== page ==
Turkey approves controversial medical aid bill (Update)

January 18, 2014 by Dilay Gundogan

A controversial medical bill that makes it a crime for doctors to provide emergency first aid without government authorisation came into force in Turkey on Saturday despite an outcry from rights groups.

Under the legislation that was approved by President Abdullah Gul on Friday, those convicted could be imprisoned for up to three years and face fines of nearly $1 million.

Critics fear it could be used to bar doctors and from treating protesters wounded in anti-government demonstrations as reportedly happened during mass street protests in June last year.

The US-based Physicians for Human Rights (PHR) branded the legislation another attempt by the government of Prime Minister Recep Tayyip Erdogan to quash dissent.

"Passing a bill that criminalises emergency care and punishes those who care for injured protesters is part of the Turkish government's relentless effort to silence any opposing voices," PHR senior medical advisor Vincent Iacopino said.

"This kind of targeting of the medical community is not only repugnant, but puts everyone's health at risk," he said in a statement on the PHR website.

The legislation, drawn up by the ruling Justice and Development Party (AKP), bars from working outside state health institutions and is aimed at preventing doctors from setting up private clinics for example.

Medical professionals who break the law would face up to three years in prison and be fined up to $985,000 (728,000 euros).

Last month, the United Nations had also raised concerns about the bill and urged the government to reconsider it.

"If adopted, it will have a chilling effect on the availability and accessibility of emergency in a country prone to natural disasters and a democracy that is not immune from demonstrations," UN Special Rapporteur on the right to health, Anand Grover, said in a statement.

"Enacting laws and policies criminalising provision of medical care to people challenging state authorities, such as political protesters, will certainly deter healthcare workers from providing services due to fear of prosecution," he warned.

During the unrest which gripped the country last year, the Turkish doctors' association repeatedly accused government forces of preventing medics from treating injured people.

At least six people were killed and some 8,000 hurt in nationwide clashes between police and protesters who took to the streets in a wave of public opposition to Erdogan.

After 11 years in power, the Islamic-leaning premier is accused of becoming increasingly authoritarian and of trying to impose greater government control and his conservative religious values on all sectors of the traditionally secular society.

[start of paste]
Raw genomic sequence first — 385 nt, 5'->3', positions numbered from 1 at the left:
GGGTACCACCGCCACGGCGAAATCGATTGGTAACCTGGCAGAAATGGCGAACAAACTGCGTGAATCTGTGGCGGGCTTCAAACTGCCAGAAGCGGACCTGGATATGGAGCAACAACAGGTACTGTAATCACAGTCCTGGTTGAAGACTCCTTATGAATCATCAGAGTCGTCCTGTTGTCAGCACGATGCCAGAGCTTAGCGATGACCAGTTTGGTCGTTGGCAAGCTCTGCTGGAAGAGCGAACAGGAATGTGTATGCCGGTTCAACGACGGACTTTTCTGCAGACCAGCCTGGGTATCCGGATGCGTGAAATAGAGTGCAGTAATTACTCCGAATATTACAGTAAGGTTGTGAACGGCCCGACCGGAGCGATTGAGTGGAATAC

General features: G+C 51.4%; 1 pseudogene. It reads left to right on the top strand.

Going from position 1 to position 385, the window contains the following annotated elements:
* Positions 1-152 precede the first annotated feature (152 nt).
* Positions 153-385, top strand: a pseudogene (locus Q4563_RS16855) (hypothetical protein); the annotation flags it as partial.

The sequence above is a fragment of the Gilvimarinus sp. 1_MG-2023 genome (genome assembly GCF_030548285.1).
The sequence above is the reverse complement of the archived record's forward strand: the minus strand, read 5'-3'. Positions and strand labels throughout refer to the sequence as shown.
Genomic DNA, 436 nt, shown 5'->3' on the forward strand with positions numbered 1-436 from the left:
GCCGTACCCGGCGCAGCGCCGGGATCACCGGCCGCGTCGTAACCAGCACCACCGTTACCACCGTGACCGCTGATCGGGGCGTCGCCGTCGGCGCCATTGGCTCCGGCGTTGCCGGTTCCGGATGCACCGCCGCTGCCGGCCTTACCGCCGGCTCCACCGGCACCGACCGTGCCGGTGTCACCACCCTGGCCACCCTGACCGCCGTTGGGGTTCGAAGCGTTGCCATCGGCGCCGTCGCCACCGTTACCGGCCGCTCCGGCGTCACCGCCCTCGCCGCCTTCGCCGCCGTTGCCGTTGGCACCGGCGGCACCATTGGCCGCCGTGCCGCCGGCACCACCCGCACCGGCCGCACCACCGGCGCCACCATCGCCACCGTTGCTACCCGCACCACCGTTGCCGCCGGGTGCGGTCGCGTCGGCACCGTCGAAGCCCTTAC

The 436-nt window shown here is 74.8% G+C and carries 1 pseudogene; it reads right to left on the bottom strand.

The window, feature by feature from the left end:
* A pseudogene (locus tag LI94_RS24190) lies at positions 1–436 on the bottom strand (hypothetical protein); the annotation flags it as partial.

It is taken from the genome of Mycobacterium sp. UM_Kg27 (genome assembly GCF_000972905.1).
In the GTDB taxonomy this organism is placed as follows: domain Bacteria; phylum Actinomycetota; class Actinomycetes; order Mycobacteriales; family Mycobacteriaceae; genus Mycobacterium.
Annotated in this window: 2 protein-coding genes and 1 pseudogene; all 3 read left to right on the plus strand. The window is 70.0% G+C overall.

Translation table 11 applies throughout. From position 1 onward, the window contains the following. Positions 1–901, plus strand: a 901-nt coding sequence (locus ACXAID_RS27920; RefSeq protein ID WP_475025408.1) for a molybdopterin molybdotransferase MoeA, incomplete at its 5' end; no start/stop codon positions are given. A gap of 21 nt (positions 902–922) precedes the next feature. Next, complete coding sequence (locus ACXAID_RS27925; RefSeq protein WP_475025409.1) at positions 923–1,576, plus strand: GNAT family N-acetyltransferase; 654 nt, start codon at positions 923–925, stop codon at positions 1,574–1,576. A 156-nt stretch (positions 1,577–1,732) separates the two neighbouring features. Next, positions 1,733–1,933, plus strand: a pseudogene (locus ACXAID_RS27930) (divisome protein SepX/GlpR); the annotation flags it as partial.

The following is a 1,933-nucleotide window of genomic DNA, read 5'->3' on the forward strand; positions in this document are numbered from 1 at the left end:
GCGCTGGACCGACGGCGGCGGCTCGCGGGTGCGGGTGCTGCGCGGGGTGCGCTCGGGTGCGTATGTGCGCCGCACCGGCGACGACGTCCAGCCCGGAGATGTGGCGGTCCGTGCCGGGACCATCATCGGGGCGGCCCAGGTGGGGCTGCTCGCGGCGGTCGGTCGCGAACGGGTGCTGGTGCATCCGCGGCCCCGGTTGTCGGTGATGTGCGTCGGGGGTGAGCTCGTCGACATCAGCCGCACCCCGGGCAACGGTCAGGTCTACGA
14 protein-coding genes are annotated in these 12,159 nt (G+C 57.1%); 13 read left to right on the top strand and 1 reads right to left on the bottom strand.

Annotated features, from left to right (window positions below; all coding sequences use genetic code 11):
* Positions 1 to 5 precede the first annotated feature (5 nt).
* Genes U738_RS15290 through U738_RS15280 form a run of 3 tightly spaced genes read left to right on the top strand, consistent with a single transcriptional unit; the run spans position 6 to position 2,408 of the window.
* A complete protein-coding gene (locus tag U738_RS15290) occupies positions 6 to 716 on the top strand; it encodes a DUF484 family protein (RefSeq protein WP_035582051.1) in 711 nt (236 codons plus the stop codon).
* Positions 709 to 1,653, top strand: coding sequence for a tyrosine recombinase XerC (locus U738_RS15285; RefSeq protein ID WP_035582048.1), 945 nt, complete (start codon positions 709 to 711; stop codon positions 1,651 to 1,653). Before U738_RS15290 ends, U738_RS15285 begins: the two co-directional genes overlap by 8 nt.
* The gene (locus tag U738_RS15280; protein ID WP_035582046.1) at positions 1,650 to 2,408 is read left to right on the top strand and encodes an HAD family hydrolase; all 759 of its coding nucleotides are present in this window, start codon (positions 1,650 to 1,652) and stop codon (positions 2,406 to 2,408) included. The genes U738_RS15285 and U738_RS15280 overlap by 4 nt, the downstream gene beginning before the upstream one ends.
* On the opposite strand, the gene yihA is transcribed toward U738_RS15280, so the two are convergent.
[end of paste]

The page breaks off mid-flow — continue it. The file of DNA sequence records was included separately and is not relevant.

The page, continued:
He has pushed through unpopular reforms including restrictions on the sale of alcohol and proposals to limit abortion rights, and his government is also seeking to introduce controversial curbs on the Internet.

Explore further: Turkey approves controversial health legislation

Related Stories

Turkey approves controversial health legislation

January 17, 2014
Turkey's president has approved legislation that critics say could give authorities new powers to prosecute doctors for providing care deemed unauthorized.

Spanish govt approves new restrictive abortion law (Update)

December 20, 2013
Spain's conservative government on Friday approved tighter restrictions on abortion, allowing the practice only in the case of rape or when there is a serious health risk to the mother or fetus.

Recommended for you

Expert: Be concerned about how apps collect, share health data

October 20, 2017
As of 2016 there were more than 165,000 health and wellness apps available though the Apple App Store alone. According to Rice University medical media expert Kirsten Ostherr, the Food and Drug Administration (FDA) regulates ...

More teens than ever aren't getting enough sleep

October 19, 2017
If you're a young person who can't seem to get enough sleep, you're not alone: A new study led by San Diego State University Professor of Psychology Jean Twenge finds that adolescents today are sleeping fewer hours per night ...

Across Asia, liver cancer is linked to herbal remedies: study

October 18, 2017
Researchers have uncovered widespread evidence of a link between traditional Chinese herbal remedies and liver cancer across Asia, a study said Wednesday.

Eating better throughout adult years improves physical fitness in old age, suggests study

October 18, 2017
People who have a healthier diet throughout their adult lives are more likely to be stronger and fitter in older age than those who don't, according to a new study led by the University of Southampton.

Global calcium consumption appears low, especially in Asia

October 18, 2017
Daily calcium intake among adults appears to vary quite widely around the world in distinct regional patterns, according to a new systematic review of research data ahead of World Osteoporosis Day on Friday, Oct. 20.

New study: Nearly half of US medical care comes from emergency rooms

October 17, 2017
Nearly half of all US medical care is delivered by emergency departments, according to a new study by researchers at the University of Maryland School of Medicine (UMSOM). And in recent years, the percentage of care delivered ...

0 comments

Please sign in to add a comment. Registration is free, and takes less than a minute. Read more

Click here to reset your password.
Sign in to get notified via email when new comments are made.